This year marks the 200-year anniversary of Mary Shelley’s Frankenstein. Although revised in later editions, our class is reading the original 1818 text as published by Broadview Press in 1999; edited by D. L. Macdonald and Kathleen Scherf. I have not read the later, more widely-known 1831 revision, but according to National Geographic, one of the chief differences is in the plot. The magazine notes
that in the original text, Victor Frankenstein “makes the creature in the spirit of free, scientific curiosity; his sin is that he then refuses to love and nurture him once he comes to life.” They then state that “the later edition portrays Dr. Frankenstein as a victim of fate; much of the science behind the creation of the creature comes about through chance.” It makes me curious to read the later version just to see if the changes make me despise Victor Frankenstein any less that I currently do.
The explanation by National Geographic makes it sound like Frankenstein is less to blame for the tragedy that befalls the creature and his victims, but of course this can’t be the case if Frankenstein still abandons the “daemon” he created and spends the rest of the novel bemoaning his bad fortune and stating ad nausea how he is the most victimized and suffering person out of everyone.
Take for instance the first murder committed by the creature, which was Frankenstein’s younger brother William. The young, innocent Justine is found guilty of the murder and sentenced to death. Frankenstein, as the creature’s creator, knows he is ultimately to blame for his brother’s death, but he has the nerve to claim he is in more agony that poor Justine, who will lose her life. “The tortures of the accused did not equal mine,” Frankenstein states, as “she was sustained by innocence, but the fangs of remorse tore my bosom, and not forego their hold.” Really? He still gets to live, but we should feel sorrier for him than Justine? He is the one worse off? I could go on and on with examples. Frankenstein is an ass.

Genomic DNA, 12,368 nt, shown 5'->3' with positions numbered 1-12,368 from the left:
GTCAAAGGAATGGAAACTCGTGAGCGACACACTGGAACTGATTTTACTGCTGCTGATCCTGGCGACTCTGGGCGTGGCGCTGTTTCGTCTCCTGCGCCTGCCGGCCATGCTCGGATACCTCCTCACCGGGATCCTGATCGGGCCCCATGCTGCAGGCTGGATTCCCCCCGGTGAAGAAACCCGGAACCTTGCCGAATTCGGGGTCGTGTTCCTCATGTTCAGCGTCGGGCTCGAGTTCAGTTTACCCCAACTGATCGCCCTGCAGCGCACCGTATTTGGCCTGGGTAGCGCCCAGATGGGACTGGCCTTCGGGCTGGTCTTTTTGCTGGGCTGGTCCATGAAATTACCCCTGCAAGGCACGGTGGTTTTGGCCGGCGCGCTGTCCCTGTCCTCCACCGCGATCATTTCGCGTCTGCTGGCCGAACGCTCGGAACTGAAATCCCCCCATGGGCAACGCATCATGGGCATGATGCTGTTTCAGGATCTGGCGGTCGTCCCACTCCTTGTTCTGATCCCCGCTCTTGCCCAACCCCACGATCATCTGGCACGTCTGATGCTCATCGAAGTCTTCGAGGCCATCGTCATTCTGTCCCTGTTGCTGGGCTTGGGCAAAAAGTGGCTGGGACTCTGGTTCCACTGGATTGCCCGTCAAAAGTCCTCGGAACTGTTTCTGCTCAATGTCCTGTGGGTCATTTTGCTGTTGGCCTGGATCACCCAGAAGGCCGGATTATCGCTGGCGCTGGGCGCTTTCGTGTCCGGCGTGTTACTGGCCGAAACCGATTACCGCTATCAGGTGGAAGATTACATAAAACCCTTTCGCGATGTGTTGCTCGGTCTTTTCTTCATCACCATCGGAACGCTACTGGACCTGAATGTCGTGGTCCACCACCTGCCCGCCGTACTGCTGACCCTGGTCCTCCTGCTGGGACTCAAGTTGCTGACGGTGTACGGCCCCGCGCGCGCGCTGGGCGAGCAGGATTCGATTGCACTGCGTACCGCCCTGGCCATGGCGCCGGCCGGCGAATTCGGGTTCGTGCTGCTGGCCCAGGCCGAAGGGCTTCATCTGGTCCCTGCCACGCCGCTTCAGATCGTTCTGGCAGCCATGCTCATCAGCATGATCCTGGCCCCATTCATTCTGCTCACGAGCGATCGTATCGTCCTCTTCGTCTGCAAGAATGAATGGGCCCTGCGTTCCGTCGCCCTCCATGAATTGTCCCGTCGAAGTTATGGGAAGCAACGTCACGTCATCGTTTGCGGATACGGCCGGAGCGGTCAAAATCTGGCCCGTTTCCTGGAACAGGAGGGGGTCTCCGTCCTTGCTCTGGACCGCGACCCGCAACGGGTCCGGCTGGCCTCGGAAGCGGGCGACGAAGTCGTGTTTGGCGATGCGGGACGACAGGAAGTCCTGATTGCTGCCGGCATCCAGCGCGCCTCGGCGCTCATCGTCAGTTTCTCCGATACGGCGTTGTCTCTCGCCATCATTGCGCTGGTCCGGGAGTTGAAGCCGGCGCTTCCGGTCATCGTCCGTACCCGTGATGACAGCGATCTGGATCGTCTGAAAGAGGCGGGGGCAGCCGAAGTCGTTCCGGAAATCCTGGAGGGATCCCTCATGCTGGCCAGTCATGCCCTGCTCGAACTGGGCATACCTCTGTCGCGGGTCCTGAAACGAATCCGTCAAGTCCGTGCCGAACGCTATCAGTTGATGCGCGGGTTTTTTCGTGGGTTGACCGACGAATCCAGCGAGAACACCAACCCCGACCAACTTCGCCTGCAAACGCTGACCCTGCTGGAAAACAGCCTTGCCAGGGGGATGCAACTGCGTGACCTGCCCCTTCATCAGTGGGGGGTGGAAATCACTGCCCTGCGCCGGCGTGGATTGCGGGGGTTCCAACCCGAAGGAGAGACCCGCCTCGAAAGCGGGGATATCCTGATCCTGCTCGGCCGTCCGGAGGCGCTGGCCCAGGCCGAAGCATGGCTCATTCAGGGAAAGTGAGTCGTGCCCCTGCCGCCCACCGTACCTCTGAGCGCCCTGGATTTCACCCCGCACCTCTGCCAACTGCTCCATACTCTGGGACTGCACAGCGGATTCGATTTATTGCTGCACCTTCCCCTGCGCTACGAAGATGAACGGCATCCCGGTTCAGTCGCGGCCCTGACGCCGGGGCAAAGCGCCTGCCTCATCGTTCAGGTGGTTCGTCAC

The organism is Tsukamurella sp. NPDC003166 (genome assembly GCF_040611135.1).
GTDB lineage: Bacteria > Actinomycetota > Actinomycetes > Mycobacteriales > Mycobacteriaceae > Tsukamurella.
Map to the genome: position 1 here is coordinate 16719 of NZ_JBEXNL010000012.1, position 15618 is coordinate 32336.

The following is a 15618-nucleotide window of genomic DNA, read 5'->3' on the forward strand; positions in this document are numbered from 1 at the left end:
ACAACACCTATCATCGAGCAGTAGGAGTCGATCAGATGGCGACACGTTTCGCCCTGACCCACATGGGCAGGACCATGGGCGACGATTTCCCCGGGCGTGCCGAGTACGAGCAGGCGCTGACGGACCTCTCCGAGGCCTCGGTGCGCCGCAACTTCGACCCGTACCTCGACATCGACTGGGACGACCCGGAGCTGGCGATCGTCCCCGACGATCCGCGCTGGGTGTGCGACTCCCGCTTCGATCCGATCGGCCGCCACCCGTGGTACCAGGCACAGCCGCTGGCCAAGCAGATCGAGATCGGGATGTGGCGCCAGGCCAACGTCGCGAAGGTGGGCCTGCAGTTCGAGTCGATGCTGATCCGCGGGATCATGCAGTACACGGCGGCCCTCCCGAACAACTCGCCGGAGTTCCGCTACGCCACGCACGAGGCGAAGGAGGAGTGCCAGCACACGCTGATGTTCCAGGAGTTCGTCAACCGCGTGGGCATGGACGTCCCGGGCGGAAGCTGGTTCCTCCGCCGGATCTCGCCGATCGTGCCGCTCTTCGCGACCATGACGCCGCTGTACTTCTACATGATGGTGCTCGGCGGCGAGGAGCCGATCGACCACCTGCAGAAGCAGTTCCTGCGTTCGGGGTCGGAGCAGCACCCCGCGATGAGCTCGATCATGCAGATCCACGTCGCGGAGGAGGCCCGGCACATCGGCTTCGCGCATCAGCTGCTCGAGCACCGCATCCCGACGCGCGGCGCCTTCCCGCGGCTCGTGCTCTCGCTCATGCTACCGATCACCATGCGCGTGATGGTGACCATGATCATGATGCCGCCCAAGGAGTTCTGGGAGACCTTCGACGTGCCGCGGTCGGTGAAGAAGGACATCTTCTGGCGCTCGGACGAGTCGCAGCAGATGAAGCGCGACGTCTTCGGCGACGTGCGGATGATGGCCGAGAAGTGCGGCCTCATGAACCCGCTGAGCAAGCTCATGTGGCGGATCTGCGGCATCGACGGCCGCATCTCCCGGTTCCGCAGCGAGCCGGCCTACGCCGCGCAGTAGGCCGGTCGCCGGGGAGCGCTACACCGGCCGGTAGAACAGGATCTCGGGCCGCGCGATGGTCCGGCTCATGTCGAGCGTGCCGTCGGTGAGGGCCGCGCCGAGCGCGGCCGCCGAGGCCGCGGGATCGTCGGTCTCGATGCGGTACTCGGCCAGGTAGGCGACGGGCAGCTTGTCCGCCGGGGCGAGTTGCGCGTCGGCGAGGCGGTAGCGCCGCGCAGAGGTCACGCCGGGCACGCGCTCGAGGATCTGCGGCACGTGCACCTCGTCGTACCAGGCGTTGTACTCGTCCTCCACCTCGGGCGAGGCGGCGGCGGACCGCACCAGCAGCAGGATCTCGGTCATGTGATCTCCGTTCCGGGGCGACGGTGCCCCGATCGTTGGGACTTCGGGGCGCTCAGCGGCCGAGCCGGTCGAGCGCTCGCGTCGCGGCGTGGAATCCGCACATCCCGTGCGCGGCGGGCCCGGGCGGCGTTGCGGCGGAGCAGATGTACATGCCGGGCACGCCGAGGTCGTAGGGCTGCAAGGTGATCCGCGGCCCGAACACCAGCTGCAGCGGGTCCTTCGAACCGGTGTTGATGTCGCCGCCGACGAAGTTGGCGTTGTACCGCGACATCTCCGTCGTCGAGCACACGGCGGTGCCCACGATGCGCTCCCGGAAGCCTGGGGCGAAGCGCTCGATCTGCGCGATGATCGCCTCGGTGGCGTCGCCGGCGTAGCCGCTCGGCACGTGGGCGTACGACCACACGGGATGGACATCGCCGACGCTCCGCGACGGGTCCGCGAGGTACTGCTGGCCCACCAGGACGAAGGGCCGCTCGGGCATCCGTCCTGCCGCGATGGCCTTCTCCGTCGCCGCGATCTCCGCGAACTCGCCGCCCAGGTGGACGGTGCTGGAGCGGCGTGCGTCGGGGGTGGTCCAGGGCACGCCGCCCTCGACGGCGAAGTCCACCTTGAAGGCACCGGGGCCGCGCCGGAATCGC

As far as discovering if the later revisions make him any less of an ass, there are digital tools that can compare the texts and highlight differences. One project underway is The Pittsburgh Digital Frankenstein Project: Reassembling Textual Bodies. Its aim is to build a more comprehensive picture of the different versions of the text than any earlier digital or print edition could show. The various pieces of their work are being managed through GitHub, an online tool that is very popular for open-source projects. GitHub allows for individuals and teams to collaborate and manage projects as well as store and manage code. The site boasts it is user friendly so that even novice coders can work in it. Here is the link to the projects GitHub page so you can see how they are using the tool. https://github.com/PghFrankenstein/Pittsburgh_Frankenstein. Anyone can click on the various uploads within the project to view the code. Projects being open-source so anyone can access and use the work is important in digital humanities. As I am not very familiar with code, some of the work here is beyond my understanding but I know it is valuable to other researchers. (And I’m sure it will probably still conclude that Frankenstein is an ass.)